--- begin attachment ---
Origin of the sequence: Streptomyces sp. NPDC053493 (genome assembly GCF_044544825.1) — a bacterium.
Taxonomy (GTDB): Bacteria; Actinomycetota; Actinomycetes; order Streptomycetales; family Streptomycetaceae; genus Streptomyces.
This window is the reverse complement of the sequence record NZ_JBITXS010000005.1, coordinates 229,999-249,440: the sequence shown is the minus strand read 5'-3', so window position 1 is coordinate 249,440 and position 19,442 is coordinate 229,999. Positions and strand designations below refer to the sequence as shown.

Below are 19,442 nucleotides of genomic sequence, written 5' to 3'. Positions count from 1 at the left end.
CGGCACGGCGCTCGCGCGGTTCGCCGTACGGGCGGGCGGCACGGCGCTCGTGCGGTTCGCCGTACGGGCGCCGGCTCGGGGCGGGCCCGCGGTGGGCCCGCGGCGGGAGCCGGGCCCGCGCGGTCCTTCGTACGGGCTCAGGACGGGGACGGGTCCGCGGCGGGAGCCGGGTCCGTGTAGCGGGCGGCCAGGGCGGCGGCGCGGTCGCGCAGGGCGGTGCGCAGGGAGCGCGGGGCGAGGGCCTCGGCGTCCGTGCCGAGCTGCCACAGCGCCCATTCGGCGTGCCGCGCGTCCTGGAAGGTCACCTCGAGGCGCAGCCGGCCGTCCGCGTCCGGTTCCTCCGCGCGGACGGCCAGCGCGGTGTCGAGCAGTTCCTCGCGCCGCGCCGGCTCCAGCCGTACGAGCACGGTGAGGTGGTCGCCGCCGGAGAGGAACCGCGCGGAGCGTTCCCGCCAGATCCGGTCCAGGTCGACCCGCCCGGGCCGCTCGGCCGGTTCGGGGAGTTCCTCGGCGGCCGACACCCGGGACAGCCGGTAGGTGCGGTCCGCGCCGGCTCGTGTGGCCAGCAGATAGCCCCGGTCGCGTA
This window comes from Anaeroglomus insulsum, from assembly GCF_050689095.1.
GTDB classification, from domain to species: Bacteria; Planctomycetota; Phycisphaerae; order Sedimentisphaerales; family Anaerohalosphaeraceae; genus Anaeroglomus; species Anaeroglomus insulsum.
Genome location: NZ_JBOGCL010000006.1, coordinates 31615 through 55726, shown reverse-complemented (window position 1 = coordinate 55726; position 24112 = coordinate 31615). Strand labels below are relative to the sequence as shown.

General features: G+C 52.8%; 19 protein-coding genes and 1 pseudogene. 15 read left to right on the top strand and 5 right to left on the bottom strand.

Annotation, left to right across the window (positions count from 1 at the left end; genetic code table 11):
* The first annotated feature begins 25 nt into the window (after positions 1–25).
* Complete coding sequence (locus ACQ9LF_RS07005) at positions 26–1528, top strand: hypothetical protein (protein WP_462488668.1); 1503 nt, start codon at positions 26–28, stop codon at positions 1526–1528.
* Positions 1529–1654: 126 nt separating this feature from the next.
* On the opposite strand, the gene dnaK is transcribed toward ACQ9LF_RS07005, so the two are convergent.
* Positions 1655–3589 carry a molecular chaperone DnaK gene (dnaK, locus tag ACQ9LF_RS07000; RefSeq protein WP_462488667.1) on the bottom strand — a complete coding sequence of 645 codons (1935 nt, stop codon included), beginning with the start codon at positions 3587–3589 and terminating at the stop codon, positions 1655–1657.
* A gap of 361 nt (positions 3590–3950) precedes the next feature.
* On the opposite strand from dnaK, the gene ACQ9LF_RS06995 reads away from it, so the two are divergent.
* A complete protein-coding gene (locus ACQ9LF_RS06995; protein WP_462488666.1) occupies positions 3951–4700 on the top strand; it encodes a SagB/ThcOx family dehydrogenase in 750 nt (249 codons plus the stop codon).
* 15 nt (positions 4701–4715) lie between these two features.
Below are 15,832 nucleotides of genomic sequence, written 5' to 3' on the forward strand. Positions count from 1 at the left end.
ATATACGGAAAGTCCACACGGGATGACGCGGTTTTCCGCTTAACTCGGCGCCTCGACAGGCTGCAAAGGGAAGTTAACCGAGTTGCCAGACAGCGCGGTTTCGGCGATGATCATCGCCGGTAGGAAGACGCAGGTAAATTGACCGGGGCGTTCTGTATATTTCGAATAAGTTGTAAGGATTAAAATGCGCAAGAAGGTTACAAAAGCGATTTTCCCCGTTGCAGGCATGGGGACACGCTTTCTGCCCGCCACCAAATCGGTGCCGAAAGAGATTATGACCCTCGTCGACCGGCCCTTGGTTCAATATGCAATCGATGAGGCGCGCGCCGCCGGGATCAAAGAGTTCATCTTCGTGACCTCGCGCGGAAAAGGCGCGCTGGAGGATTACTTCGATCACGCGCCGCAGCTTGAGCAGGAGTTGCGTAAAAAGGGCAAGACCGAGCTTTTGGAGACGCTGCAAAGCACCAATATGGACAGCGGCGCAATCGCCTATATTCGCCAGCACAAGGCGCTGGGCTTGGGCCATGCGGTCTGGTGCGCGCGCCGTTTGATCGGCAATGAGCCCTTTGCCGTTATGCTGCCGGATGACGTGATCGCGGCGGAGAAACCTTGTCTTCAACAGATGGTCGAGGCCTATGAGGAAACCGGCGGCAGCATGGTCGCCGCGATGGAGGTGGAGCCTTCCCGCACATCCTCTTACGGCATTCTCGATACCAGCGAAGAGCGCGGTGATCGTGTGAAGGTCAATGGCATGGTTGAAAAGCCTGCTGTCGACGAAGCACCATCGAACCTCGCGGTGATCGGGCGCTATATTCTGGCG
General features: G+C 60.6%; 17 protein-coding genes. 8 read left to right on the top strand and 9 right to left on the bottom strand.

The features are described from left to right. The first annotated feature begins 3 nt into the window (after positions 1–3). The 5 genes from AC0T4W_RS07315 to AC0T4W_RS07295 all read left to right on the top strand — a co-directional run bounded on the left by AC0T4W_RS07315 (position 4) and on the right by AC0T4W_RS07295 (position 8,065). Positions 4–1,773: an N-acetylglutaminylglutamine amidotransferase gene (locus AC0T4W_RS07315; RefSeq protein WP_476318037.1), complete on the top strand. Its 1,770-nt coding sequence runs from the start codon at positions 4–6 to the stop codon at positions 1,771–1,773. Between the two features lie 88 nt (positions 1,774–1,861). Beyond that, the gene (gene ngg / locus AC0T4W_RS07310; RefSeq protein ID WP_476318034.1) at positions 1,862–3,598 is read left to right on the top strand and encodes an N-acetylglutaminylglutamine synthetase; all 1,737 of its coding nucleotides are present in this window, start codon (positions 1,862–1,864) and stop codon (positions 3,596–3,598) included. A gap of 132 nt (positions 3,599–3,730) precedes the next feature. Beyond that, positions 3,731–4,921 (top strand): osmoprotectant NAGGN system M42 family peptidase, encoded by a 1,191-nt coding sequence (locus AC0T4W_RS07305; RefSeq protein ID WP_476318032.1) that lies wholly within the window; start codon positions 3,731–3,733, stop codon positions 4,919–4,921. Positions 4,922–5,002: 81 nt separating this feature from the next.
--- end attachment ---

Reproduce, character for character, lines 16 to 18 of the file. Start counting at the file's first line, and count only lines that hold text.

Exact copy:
* A gap of 361 nt (positions 3590–3950) precedes the next feature.
* On the opposite strand from dnaK, the gene ACQ9LF_RS06995 reads away from it, so the two are divergent.
* A complete protein-coding gene (locus ACQ9LF_RS06995; protein WP_462488666.1) occupies positions 3951–4700 on the top strand; it encodes a SagB/ThcOx family dehydrogenase in 750 nt (249 codons plus the stop codon).